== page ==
But the example of Petrulio’s murder in season one, episode five demonstrates the complexity of such criticism. In contrast, isn’t it a cheaper trick, and completely disingenuous, for to writer to backstories designed solely to persuade the audience that certain characters are legitimately murdered?

Is there any such thing as legitimate murder? Do writers really want audiences to empathise with gangsters? If so, at what point does the story subvert these allegiances? Ever?


If there are differences between stories for adults and stories for children, it runs along the lines of wish fulfilment. Wish fulfilment in stories for children is wholesome. It looks like this.

But adults are attracted to fantasies which confirm the duality in all of us. By adulthood, we’ve come head-to-head with our baser instincts.

Wish fulfilment has always been at the queasy heart of of the mobster genre, the longing for a life outside the bounds of convention, mingled with the conflicted desire to see the perpetrator punished for the same transgression. So it was for the fictional men of the straight world on The Sopranos, who were drawn to Tony’s flame with consistently disastrous results. […] Likewise for viewers, for whom a life of taking, killing, and sleeping with whomever and whatever one wants had an undesirable, if conflict-laden appeal.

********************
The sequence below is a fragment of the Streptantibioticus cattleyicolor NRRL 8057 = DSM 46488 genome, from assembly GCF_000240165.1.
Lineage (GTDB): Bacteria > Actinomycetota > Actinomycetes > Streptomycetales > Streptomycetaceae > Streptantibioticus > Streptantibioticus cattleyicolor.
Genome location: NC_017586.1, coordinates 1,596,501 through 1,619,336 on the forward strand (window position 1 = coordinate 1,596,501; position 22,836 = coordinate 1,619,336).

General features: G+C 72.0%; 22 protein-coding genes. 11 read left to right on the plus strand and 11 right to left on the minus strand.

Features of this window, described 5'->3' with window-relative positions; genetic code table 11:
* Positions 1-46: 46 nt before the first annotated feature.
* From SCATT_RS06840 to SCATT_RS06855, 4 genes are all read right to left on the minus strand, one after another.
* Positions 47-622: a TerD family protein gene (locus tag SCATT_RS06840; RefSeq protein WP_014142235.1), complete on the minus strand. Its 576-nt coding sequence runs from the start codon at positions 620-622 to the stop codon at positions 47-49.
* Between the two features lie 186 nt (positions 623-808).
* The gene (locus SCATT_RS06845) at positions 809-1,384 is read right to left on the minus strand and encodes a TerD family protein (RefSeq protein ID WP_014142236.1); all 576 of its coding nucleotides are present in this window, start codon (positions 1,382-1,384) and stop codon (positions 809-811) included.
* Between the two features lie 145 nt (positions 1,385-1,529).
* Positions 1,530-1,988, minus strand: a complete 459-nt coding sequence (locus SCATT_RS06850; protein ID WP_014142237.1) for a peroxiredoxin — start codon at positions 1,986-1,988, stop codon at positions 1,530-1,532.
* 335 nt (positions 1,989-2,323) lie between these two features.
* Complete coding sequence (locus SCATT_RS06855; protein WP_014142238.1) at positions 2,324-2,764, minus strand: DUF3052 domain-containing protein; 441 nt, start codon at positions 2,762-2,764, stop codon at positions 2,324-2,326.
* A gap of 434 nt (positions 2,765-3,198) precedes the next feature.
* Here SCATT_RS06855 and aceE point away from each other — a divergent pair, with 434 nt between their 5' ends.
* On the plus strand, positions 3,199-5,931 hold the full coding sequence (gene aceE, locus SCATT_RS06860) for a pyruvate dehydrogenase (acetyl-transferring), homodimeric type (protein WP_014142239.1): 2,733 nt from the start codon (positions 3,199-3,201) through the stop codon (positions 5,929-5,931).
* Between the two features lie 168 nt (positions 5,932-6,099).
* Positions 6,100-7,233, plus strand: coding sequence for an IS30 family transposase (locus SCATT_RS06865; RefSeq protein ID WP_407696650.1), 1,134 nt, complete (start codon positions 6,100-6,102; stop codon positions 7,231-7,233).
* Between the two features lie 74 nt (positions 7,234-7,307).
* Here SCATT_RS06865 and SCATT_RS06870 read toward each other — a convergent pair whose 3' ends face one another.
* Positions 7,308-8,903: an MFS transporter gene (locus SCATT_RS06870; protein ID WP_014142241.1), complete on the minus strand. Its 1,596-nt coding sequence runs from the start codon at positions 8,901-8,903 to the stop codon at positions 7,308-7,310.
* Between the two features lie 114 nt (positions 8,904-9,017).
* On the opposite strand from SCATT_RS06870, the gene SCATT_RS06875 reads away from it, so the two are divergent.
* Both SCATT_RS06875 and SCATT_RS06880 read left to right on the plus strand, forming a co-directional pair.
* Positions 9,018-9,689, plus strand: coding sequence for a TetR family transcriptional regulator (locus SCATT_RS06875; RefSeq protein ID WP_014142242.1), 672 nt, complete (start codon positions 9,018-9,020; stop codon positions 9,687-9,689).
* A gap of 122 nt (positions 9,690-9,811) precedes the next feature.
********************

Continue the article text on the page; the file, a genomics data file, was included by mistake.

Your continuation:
Difficult Men: Behind the Scenes of a Creative Revolution by Brett Martin

When creating our own stories, it’s worth asking the question early on: What particular wish-fulfilment does my story scratch in the audience?


A Quick Evolution of the Gangster Genre from Script

Home » Character Study: Tony Soprano

On paper, things look fine. Sam Dennon recently inherited significant wealth from his uncle. As a respected architect, Sam spends his days thinking about the family needs and rich lives of his clients. But privately? Even his enduring love of amateur astronomy is on the wane. Sam has built a sustainable-architecture display home for himself but hasn’t yet moved into it, preferring to sleep in his cocoon of a campervan. Although they never announced it publicly, Sam’s wife and business partner ended their marriage years ago due to lack of intimacy, leaving Sam with the sense he is irreparably broken.

Now his beloved uncle has died. An intensifying fear manifests as health anxiety, with night terrors from a half-remembered early childhood event. To assuage the loneliness, Sam embarks on a Personal Happiness Project:

1. Get a pet dog

2. Find a friend. Just one. Not too intense.